Film screening followed by discussion with director Kaitlyn Summerill
Shed No Tears is a firsthand account of the stories of trafficked children, their parents, aide workers, and traffickers, exposing the threat of child trafficking in Bénin. The rise in child trafficking is a phenomenon that spurred from the earnest African family tradition of sending children to live in the homes of extended-family members that could better provide for them. The move is sometimes celebrated as a coming-of-age event. But over the last few decades, the cultural practice has degenerated into a more brutal form. In some instances, children are treated as mere commodities. It's a phenomenon that transcends ethnic and religious divisions. In many cases, children as young as 9 years old leave their homes and finding themselves in new environments where a loving family atmosphere is replaced with oppressive work and treatment.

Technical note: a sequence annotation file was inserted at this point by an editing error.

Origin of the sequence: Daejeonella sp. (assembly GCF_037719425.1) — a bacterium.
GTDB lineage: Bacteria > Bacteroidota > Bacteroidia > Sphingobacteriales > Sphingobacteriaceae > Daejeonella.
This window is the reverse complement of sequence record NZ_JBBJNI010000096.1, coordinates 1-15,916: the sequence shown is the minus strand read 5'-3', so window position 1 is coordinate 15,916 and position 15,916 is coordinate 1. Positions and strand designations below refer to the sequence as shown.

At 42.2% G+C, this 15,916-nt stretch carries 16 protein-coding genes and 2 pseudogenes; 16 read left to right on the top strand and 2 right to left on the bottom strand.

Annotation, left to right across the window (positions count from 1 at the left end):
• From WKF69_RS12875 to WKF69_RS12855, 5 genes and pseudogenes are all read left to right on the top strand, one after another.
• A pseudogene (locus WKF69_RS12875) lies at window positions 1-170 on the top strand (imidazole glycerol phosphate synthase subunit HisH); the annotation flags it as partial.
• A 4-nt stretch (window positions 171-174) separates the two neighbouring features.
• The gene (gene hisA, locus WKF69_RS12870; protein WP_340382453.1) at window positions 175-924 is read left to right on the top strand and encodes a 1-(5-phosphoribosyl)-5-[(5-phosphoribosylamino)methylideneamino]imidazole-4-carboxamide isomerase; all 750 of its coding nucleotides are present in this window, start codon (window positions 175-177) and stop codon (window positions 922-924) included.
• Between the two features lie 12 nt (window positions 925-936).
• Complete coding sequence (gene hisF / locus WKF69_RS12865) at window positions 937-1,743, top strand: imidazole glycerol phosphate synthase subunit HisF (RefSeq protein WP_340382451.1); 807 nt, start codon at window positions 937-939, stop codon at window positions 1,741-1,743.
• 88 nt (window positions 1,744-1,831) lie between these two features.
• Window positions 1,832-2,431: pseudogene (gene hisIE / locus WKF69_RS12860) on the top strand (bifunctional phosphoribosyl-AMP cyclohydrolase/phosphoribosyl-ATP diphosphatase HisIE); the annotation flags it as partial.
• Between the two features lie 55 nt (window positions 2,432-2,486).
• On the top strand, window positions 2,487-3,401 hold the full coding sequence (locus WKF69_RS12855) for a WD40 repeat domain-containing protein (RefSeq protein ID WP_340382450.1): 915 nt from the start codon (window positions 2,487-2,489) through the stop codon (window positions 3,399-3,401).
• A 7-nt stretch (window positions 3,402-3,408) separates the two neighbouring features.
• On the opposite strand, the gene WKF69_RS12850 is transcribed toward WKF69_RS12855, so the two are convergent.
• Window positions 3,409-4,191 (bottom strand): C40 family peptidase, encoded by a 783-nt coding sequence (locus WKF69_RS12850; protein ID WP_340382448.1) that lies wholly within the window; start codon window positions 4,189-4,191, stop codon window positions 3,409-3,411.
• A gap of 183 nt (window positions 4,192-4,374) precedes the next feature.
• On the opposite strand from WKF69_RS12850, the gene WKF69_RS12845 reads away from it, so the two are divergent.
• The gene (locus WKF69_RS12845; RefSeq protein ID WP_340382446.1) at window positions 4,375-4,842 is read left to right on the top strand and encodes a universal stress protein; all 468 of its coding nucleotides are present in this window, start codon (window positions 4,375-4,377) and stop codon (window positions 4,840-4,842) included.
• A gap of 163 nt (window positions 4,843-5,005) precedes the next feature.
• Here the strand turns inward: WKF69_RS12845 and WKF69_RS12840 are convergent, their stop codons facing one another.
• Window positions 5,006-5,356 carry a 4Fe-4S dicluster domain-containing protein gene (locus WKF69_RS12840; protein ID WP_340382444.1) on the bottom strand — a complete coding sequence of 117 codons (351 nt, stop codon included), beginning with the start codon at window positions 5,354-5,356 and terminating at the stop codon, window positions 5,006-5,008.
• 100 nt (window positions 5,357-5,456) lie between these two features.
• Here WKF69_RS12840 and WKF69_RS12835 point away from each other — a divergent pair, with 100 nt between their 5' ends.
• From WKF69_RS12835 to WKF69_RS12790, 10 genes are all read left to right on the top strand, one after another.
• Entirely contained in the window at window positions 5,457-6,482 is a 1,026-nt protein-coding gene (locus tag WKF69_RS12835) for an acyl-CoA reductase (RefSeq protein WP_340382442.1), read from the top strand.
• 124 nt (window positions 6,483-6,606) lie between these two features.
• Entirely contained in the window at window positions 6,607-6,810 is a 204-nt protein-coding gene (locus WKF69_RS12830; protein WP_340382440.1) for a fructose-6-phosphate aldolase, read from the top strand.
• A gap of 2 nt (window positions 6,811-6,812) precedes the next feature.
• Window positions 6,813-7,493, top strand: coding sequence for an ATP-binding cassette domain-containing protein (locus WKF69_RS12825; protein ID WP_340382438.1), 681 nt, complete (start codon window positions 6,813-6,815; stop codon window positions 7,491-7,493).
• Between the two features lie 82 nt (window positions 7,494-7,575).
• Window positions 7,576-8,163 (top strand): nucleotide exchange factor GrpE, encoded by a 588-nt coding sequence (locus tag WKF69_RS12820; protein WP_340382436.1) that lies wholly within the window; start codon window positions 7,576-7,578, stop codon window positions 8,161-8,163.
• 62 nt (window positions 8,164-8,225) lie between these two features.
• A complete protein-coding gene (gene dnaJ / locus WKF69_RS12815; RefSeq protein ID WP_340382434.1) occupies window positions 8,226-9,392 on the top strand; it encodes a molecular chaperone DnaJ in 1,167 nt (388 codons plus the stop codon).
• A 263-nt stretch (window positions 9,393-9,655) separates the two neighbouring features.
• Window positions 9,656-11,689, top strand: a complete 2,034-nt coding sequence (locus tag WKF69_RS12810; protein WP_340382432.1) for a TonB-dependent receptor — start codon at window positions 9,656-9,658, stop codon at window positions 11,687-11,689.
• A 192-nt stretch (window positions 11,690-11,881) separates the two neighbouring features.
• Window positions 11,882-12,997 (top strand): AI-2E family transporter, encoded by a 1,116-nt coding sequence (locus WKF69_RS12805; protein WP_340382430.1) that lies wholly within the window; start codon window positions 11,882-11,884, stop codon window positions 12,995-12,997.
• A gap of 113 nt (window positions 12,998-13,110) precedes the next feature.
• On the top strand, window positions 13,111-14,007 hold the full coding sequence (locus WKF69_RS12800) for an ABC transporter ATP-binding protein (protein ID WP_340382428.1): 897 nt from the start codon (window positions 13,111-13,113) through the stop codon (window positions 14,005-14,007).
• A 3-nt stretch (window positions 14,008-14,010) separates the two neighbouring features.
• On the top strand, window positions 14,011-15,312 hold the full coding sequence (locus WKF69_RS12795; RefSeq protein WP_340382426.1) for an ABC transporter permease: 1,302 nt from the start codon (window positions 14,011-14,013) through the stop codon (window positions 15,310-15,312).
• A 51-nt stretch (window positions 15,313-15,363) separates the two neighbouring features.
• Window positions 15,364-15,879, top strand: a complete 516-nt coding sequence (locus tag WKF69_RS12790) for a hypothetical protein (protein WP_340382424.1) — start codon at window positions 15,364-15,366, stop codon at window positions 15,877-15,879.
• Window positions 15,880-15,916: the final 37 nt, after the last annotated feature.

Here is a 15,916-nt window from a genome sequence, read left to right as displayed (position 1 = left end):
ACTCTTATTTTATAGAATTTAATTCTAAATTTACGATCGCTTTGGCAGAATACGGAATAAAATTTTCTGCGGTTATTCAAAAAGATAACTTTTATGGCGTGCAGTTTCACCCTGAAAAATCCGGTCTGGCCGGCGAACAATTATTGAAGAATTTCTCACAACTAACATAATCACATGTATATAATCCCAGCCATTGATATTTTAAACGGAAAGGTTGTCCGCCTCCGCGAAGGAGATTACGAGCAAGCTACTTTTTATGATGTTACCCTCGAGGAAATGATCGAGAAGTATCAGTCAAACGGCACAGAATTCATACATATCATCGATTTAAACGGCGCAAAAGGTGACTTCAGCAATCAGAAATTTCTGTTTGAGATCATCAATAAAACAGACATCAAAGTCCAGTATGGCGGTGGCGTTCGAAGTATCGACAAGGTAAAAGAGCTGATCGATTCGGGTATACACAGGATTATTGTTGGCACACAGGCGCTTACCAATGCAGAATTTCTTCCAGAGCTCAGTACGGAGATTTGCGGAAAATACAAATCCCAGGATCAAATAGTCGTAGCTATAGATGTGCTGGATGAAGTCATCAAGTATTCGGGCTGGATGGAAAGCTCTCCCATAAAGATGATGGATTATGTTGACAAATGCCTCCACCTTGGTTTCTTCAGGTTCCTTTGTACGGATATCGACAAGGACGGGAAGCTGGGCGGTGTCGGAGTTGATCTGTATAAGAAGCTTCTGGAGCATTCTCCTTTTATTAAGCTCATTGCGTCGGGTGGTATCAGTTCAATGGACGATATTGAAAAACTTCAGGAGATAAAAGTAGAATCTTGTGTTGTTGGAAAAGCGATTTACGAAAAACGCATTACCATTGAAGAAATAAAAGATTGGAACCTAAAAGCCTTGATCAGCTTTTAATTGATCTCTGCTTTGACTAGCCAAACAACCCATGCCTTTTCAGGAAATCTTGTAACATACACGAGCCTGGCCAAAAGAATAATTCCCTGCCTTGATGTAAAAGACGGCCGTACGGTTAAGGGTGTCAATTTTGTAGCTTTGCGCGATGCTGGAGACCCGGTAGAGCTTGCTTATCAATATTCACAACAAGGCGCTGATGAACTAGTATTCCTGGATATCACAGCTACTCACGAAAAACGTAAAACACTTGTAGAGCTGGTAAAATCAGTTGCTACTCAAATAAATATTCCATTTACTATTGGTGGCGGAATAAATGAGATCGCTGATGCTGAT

It is estimated that between 700,000 and 2 million people, principally women and children, are trafficked around the world every year. Children are trafficked as domestic servants, plantation laborers and street vendors, or for work in commercial enterprises, the handicraft industry and construction. In 2006, Benin adopted a new law that defines and expressly forbids child trafficking. It stipulates a sentence of 10 to 20 years of imprisonment for those who engage in child trafficking, and a life-time prison sentence in case of aggravating circumstances, such as acts of violence and assaults, deprivation of food and care, or rape. Employers of child victims of trafficking risk a fine and a prison sentence of six to 24 months.
Cost: Free and open to the public
Sponsor(s): African Studies Center
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